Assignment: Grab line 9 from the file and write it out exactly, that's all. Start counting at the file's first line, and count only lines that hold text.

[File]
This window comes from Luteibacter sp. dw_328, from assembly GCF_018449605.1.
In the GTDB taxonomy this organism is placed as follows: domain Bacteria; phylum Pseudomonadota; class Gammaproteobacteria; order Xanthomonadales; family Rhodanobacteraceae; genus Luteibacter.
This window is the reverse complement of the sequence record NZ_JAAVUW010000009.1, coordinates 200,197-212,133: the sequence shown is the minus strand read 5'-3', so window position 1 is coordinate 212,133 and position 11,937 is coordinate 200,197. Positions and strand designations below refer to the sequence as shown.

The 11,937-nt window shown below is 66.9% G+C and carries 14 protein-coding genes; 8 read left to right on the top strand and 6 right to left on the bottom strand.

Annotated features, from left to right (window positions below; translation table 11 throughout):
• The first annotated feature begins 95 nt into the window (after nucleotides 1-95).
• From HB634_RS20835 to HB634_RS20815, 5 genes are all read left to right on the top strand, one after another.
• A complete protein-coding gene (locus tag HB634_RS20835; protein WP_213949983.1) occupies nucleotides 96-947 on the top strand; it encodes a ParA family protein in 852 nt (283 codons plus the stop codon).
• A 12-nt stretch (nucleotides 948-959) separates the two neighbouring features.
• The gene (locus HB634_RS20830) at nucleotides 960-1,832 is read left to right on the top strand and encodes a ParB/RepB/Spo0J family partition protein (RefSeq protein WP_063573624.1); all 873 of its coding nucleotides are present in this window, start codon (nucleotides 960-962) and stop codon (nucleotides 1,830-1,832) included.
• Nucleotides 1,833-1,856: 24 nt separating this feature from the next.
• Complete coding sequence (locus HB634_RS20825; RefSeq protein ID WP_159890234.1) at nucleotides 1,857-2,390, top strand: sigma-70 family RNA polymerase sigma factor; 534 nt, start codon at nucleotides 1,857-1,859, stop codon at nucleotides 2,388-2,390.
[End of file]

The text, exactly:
• A 12-nt stretch (nucleotides 948-959) separates the two neighbouring features.